RV water systems – the most important features at a glance

Bathrooms and kitchen units have long been standard features in motor homes and caravans. The vehicles contain an elaborate water system so that sufficient cold or hot water flows from the tap when you need it. Individual accessories can be retrofitted or replaced. Here, we present a typical water system with all the important components.

Water tanks

The choice of water tanks is as varied as the range of RVs that are available. In motor homes, clean water is mainly kept in a fixed water tank. This is filled via an outside nozzle. Depending on the space in the motor home, the tank can hold between 40 and 200 litres of water.

All water tanks and canisters must be made of high-quality material that is suitable for drinking water.

Tips for the water tank

  • In order to prevent germs, water tanks should be emptied, cleaned and disinfected regularly, as well as when they have not been used for some time.
  • Before you add fresh water, the tank must be completely empty. Remaining water is shaken out if you drive a short distance with the tap open.
  • For water treatment, we recommend chemical and biological additives from specialist outlets and drinking water filters for the piping.
  • The freshwater tank must be emptied in winter so that no frost damage occurs.

Water pumps

Water is pumped from the tank through a piping system into the water heater and then to the withdrawal points in the vehicle. A water pump ensures that water flows through the pipes. In the camping area, two different types of pump have become established.

A submersible pump is suspended directly in the water tank. When you open a tap in the vehicle, a micro switch in the tap starts the pump and the water flows. However, pressure water pumps are used more often in motor homes. They can be installed anywhere in the water system and maintain constant pressure in the piping. When a tap is opened, the pressure drops and the pump starts. Pressure pumps are generally more powerful than submersible water pumps – but they are also more expensive. However, they usually last longer. Individual parts can be easily repaired or replaced. Pressure water pumps have one big disadvantage compared to submersible pumps: if the system has a leak, the entire water tank can empty into the vehicle.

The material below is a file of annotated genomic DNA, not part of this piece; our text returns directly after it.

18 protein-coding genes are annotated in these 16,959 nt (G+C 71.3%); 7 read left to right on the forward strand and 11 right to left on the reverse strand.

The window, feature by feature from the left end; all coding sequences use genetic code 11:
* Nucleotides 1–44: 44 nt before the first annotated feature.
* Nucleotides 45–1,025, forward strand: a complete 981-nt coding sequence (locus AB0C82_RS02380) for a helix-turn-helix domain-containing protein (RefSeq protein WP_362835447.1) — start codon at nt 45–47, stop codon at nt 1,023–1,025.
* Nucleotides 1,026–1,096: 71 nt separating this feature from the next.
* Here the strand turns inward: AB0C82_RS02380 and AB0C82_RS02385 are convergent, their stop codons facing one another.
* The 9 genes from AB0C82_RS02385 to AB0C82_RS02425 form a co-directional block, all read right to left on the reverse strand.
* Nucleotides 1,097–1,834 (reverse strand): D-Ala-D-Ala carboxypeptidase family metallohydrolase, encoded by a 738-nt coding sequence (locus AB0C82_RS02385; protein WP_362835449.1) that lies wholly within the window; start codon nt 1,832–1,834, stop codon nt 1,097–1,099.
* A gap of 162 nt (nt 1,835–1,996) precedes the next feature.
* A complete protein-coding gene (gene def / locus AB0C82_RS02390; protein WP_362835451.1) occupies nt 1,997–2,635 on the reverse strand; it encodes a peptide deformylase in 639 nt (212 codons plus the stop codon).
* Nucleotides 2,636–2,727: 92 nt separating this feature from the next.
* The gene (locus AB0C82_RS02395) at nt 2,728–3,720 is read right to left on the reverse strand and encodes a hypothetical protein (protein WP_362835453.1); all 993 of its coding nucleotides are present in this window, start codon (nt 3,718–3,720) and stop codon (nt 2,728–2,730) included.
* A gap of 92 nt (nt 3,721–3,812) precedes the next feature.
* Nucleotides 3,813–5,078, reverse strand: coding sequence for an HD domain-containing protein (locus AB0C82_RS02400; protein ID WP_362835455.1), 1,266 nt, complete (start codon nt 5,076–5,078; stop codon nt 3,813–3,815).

Tips for water pumps

  • If you want to shower in your vehicle, the water pump should pump at least 10 to 12 litres of water per minute.
  • Do not allow a submersible pump to run dry for an extended period: the pump can overheat and break down completely.
  • Regularly clean the pre-filter of your pressure pump.

Water pipes and hoses

In hoses approved for drinking water, fresh water is transported in both systems (hot and cold). Pipes are installed so that they are easily accessible. This allows you to recognise and repair leaks quickly.

Dirty water generally flows through a spiral or corrugated hose. This is connected to a wastewater tank or canister with a screw connection.

Tips for water pipes

  • Leaks in hoses and pipes occur less frequently if you avoid branches in the piping system.
  • Check pipes regularly for leaks.

Water heater

In most RVs, an appliance to heat water is integrated in the water system. Various water heaters are available depending on your requirements.


Boilers have a capacity of 14 litres. If you use the shower in your caravan when you are on holiday, you will need a boiler with a volume of at least ten litres. These can be installed in caravans and motor homes. Boilers run on electricity, gas, or a mixture of gas and electricity.

Combination appliances

With a combined heater/water heater you have a warm vehicle and also sufficient hot water. The integrated water container holds ten litres. A combination heater such as this allows both functions to be used together or separately. You also save space and weight in the vehicle. Truma offers a special diesel variant for diesel vehicles.

Tips for water heaters

Water heaters and all piping must be emptied before winter. Some models, such as Truma Combi heaters have an integrated drain valve, which automatically empties the tank if there is a risk of frost (approx. 3 °C).


RV water systems also include all the fittings in the kitchen and bathroom. To save weight, taps used in camping are made from lightweight plastic. Like at home, the cartridge inside a mixer tap is the core of the fitting. The cylindrical insert, made from plastic with two ceramic discs, ensures that water has the right temperature when it flows form the tap.

Tips for fittings

  • Ceramic cartridges can usually be replaced without having to replace the complete fitting.
  • Frost can damage fittings in the vehicle. When you empty the water tank, adjust the mixer tap to the middle setting (hot/cold) and disconnect the water pump from the power supply. This ensures that no more water can flow through the pipes into the tap.

Wastewater tank

Like with freshwater tanks, there are also mobile tanks and canisters and fixed tanks for wastewater. The latter are either installed beneath the vehicle, inside or in the access floor. Slightly dirty grey water from washing hands, showering or washing dishes flows into the wastewater tank.

Campsites have special disposal facilities for dirty water. You take mobile tanks and canisters to the disposal facility yourself and empty them there. With fixed wastewater tanks, you park your vehicle at the marked place, connect a wastewater hose to the nozzle and hang the hose into the drain. Then open the drain valves for grey water.

Tips for wastewater tanks

  • Clean the wastewater tank regularly with chemical cleaning products from specialist retail outlets.
  • Do not allow the product to remain in the tank for longer than specified by the manufacturer so that it does not attack the piping or tank material.